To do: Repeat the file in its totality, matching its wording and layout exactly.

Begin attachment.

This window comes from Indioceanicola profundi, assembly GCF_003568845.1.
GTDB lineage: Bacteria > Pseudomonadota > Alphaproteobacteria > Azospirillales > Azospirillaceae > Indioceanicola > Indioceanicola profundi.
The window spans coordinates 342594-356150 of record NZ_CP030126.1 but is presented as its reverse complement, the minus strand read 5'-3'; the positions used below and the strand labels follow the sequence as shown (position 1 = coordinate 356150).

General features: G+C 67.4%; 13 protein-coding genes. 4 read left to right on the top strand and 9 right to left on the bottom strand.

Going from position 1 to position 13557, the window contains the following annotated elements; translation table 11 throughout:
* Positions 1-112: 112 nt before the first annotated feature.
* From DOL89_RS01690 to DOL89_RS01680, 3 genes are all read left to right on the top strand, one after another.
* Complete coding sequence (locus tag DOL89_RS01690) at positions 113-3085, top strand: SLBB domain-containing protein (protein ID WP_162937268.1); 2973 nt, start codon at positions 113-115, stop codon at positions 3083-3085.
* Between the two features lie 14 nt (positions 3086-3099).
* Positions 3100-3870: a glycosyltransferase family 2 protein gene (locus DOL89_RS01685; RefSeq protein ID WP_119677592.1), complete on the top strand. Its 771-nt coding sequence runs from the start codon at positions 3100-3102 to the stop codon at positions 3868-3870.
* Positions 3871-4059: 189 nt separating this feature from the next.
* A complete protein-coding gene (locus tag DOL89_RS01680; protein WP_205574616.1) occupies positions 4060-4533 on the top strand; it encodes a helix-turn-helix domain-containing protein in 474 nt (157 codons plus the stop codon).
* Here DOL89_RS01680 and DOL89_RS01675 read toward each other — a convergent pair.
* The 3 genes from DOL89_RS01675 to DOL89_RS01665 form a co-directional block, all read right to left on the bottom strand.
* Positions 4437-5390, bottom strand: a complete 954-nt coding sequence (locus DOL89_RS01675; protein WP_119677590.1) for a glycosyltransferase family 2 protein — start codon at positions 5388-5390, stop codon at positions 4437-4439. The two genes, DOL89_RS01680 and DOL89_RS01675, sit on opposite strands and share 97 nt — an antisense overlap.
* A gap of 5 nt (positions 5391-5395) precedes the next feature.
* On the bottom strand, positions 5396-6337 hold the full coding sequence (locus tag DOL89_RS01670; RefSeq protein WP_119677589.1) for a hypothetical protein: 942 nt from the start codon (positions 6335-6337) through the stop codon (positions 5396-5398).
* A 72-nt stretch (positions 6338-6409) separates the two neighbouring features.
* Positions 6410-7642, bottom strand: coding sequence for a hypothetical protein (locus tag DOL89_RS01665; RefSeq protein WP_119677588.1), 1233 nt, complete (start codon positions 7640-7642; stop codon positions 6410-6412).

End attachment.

This window comes from Indioceanicola profundi, assembly GCF_003568845.1.
GTDB lineage: Bacteria > Pseudomonadota > Alphaproteobacteria > Azospirillales > Azospirillaceae > Indioceanicola > Indioceanicola profundi.
The window spans coordinates 342594-356150 of record NZ_CP030126.1 but is presented as its reverse complement, the minus strand read 5'-3'; the positions used below and the strand labels follow the sequence as shown (position 1 = coordinate 356150).

General features: G+C 67.4%; 13 protein-coding genes. 4 read left to right on the top strand and 9 right to left on the bottom strand.

Going from position 1 to position 13557, the window contains the following annotated elements; translation table 11 throughout:
* Positions 1-112: 112 nt before the first annotated feature.
* From DOL89_RS01690 to DOL89_RS01680, 3 genes are all read left to right on the top strand, one after another.
* Complete coding sequence (locus tag DOL89_RS01690) at positions 113-3085, top strand: SLBB domain-containing protein (protein ID WP_162937268.1); 2973 nt, start codon at positions 113-115, stop codon at positions 3083-3085.
* Between the two features lie 14 nt (positions 3086-3099).
* Positions 3100-3870: a glycosyltransferase family 2 protein gene (locus DOL89_RS01685; RefSeq protein ID WP_119677592.1), complete on the top strand. Its 771-nt coding sequence runs from the start codon at positions 3100-3102 to the stop codon at positions 3868-3870.
* Positions 3871-4059: 189 nt separating this feature from the next.
* A complete protein-coding gene (locus tag DOL89_RS01680; protein WP_205574616.1) occupies positions 4060-4533 on the top strand; it encodes a helix-turn-helix domain-containing protein in 474 nt (157 codons plus the stop codon).
* Here DOL89_RS01680 and DOL89_RS01675 read toward each other — a convergent pair.
* The 3 genes from DOL89_RS01675 to DOL89_RS01665 form a co-directional block, all read right to left on the bottom strand.
* Positions 4437-5390, bottom strand: a complete 954-nt coding sequence (locus DOL89_RS01675; protein WP_119677590.1) for a glycosyltransferase family 2 protein — start codon at positions 5388-5390, stop codon at positions 4437-4439. The two genes, DOL89_RS01680 and DOL89_RS01675, sit on opposite strands and share 97 nt — an antisense overlap.
* A gap of 5 nt (positions 5391-5395) precedes the next feature.
* On the bottom strand, positions 5396-6337 hold the full coding sequence (locus tag DOL89_RS01670; RefSeq protein WP_119677589.1) for a hypothetical protein: 942 nt from the start codon (positions 6335-6337) through the stop codon (positions 5396-5398).
* A 72-nt stretch (positions 6338-6409) separates the two neighbouring features.
* Positions 6410-7642, bottom strand: coding sequence for a hypothetical protein (locus tag DOL89_RS01665; RefSeq protein WP_119677588.1), 1233 nt, complete (start codon positions 7640-7642; stop codon positions 6410-6412).